In the 1980s, leading consultants were skeptical about cellular phones. McKinsey & Company noted that the handsets were heavy, batteries didn’t last long, coverage was patchy, and the cost per minute was exorbitant. It predicted that in 20 years the total market size would be about 900,000 units, and advised AT&T to pull out. McKinsey was wrong, of course. There were more than 100 million cellular phones in use 2000; there are billions now. Costs have fallen so far that even the poor — all over world — can afford a cellular phone.
The experts are saying the same about solar energy now. They note that after decades of development, solar power hardly supplies 1 percent of the world’s energy needs. They say that solar is inefficient, too expensive to install, and unreliable, and will fail without government subsidies. They too are wrong. Solar will be as ubiquitous as cellular phones are.
Futurist Ray Kurzweil notes that solar power has been doubling every two years for the past 30 years — as costs have been dropping. He says solar energy is only six doublings — or less than 14 years — away from meeting 100 percent of today’s energy needs. Energy usage will keep increasing, so this is a moving target. But, by Kurzweil’s estimates, inexpensive renewable sources will provide more energy than the world needs in less than 20 years. Even then, we will be using only one part in 10,000 of the sunlight that falls on the Earth.
In places such as Germany, Spain, Portugal, Australia, and the Southwest United States, residential-scale solar production has already reached “grid parity” with average residential electricity prices. In other words, it costs no more in the long term to install solar panels than to buy electricity from utility companies. The prices of solar panels have fallen 75 percent in the past five years alone and will fall much further as the technologies to create them improve and scale of production increases. By 2020, solar energy will be price-competitive with energy generated from fossil fuels on an unsubsidized basis in most parts of the world. Within the next decade, it will cost a fraction of what fossil fuel-based alternatives do.
It isn’t just solar production that is advancing at a rapid rate; there are also technologies to harness the power of wind, biomass, thermal, tidal, and waste-breakdown energy, and research projects all over the world are working on improving their efficiency and effectiveness. Wind power, for example, has also come down sharply in price and is now competitive with the cost of new coal-burning power plants in the United States. It will, without doubt, give solar energy a run for its money. There will be breakthroughs in many different technologies, and these will accelerate overall progress.
Despite the skepticism of experts and criticism by naysayers, there is little doubt that we are heading into an era of unlimited and almost free clean energy. This has profound implications.
First, there will be disruption of the entire fossil-fuel industry, starting with utility companies — which will face declining demand and then bankruptcy. Several of them see the writing on the wall. The smart ones are embracing solar and wind power. Others are lobbying to stop the progress of solar power — at all costs. Witness how groups in Oklahoma persuaded lawmakers to approve a surcharge on solar installations; the limited victory that groups backed by the Koch brothers won in Arizona to impose a $5 per month surcharge; and the battles being waged in other states. They are fighting a losing battle, however, because the advances aren’t confined to the United States. Countries such as Germany, China, and Japan are leading the charge in the adoption of clean energies. Solar installations still depend on other power sources to supply energy when the sun isn’t shining, but battery-storage technologies will improve so much over the next two decades that homes won’t be dependent on the utility companies. We will go from debating incentives for installing clean energies to debating subsidies for utility companies to keep their operations going.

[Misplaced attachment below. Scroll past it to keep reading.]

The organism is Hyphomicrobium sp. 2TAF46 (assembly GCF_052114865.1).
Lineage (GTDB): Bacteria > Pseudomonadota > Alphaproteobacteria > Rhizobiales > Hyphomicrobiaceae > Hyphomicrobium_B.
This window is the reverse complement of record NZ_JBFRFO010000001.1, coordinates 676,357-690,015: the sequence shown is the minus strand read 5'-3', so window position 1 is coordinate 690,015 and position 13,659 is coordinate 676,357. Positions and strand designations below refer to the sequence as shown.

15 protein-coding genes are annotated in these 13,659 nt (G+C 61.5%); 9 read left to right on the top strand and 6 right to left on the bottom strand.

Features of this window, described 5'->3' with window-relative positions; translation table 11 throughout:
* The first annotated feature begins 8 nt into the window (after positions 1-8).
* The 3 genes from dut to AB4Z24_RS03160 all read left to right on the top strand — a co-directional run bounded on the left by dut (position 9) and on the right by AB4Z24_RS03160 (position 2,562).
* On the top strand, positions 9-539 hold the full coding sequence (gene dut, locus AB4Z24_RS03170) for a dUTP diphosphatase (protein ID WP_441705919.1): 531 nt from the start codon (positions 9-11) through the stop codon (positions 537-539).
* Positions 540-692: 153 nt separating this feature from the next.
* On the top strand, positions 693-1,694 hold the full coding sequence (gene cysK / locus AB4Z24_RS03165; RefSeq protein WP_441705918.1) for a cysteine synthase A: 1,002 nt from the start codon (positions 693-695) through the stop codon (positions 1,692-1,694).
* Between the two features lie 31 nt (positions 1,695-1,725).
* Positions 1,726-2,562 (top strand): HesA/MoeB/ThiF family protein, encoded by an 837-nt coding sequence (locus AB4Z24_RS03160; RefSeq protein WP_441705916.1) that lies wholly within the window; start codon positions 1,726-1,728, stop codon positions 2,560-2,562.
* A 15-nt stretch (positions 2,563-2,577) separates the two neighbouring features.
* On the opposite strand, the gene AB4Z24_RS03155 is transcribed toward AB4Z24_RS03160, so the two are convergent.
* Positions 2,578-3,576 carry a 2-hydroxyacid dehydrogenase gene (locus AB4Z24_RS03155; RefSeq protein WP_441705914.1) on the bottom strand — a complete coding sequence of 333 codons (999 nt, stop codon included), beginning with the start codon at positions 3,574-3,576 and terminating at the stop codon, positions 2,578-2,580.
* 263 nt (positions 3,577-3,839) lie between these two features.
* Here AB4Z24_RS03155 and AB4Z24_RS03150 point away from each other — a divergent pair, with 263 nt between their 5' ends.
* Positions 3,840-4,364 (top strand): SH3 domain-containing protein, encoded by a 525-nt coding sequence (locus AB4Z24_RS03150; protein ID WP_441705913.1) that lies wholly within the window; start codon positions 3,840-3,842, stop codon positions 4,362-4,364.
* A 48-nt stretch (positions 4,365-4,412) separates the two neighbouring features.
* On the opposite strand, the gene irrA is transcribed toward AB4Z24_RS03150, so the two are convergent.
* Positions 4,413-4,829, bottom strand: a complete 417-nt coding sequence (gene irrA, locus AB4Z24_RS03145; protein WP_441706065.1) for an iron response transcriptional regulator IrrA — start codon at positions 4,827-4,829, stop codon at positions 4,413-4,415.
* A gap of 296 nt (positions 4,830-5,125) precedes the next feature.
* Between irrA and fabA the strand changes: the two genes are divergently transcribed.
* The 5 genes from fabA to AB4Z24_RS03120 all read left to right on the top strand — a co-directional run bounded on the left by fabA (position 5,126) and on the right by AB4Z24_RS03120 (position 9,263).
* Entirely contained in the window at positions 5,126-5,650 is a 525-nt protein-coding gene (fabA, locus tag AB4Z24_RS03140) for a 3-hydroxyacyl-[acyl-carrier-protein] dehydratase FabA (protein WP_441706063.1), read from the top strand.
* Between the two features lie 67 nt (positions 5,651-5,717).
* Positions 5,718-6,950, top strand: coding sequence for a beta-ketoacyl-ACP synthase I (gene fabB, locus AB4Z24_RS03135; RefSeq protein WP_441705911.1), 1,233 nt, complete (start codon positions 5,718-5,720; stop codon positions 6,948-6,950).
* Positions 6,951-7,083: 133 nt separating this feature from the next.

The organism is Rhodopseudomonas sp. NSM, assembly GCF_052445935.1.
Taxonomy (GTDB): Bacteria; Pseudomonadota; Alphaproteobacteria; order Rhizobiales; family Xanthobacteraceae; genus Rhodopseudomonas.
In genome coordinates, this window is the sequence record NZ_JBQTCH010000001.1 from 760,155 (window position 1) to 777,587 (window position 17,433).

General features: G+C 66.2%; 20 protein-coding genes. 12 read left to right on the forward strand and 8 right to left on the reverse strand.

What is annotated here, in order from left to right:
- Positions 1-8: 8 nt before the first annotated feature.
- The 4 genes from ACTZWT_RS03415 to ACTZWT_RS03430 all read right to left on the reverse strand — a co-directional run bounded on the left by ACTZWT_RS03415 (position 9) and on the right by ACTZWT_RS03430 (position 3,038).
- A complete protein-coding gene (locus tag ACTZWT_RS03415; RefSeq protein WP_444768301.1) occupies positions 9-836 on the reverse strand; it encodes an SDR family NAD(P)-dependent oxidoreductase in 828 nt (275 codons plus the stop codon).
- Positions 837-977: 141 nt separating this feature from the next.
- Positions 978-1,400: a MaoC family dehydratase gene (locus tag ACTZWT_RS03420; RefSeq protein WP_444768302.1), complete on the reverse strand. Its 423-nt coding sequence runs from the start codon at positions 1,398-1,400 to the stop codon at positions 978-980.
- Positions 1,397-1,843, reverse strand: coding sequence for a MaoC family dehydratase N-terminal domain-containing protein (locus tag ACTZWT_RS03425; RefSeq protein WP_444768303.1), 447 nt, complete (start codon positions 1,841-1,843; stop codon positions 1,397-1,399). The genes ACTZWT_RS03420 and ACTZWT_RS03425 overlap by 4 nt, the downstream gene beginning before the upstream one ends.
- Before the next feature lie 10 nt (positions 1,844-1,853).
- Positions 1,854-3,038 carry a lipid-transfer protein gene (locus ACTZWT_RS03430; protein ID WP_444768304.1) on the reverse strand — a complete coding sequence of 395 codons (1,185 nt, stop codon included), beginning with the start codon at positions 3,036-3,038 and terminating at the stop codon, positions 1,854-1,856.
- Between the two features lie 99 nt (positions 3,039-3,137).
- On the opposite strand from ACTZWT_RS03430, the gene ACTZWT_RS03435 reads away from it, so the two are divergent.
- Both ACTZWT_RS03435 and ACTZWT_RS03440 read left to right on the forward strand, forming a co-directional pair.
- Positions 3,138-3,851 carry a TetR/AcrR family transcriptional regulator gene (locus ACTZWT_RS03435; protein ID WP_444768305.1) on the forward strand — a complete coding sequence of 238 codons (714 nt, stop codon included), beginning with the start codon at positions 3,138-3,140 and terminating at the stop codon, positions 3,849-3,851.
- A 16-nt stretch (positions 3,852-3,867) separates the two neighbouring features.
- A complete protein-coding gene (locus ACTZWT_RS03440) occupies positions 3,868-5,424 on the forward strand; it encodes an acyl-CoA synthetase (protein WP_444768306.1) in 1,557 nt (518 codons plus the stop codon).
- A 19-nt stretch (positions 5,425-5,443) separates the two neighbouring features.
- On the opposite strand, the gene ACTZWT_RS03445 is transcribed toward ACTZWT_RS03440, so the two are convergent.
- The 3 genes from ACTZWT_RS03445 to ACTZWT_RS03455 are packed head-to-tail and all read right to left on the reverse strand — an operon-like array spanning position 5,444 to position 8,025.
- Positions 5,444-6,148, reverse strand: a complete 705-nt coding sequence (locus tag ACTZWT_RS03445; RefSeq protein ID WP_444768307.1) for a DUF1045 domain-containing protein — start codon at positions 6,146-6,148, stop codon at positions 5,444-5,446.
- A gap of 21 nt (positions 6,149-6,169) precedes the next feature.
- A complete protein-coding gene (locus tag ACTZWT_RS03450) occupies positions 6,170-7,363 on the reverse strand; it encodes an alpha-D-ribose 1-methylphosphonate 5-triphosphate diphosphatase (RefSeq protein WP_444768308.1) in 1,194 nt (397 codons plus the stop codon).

The environment will surely benefit from the elimination of fossil fuels, which will also boost most sectors of the economy. Electric cars will become cheaper to operate than fossil-fuel-burning ones, for example. We will be able to create unlimited clean water — by boiling ocean water and condensing it. With inexpensive energy, our farmers can also grow hydroponic fruits and vegetables in vertical farms located near consumers. Imagine skyscrapers located in cities that grow food in glass buildings without the need for pesticides, and that recycle nutrients and materials to ensure there is no ecological impact. We will have the energy needed to 3D-print our everyday goods and to heat our homes.
We are surely heading into the era of abundance that Peter Diamandis has written about — the era when the basic needs of humanity are met through advancing technologies. The challenge for mankind will be to share this abundance, ensuring that these technologies make the world a better place.
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(C) Vivek Wadhwa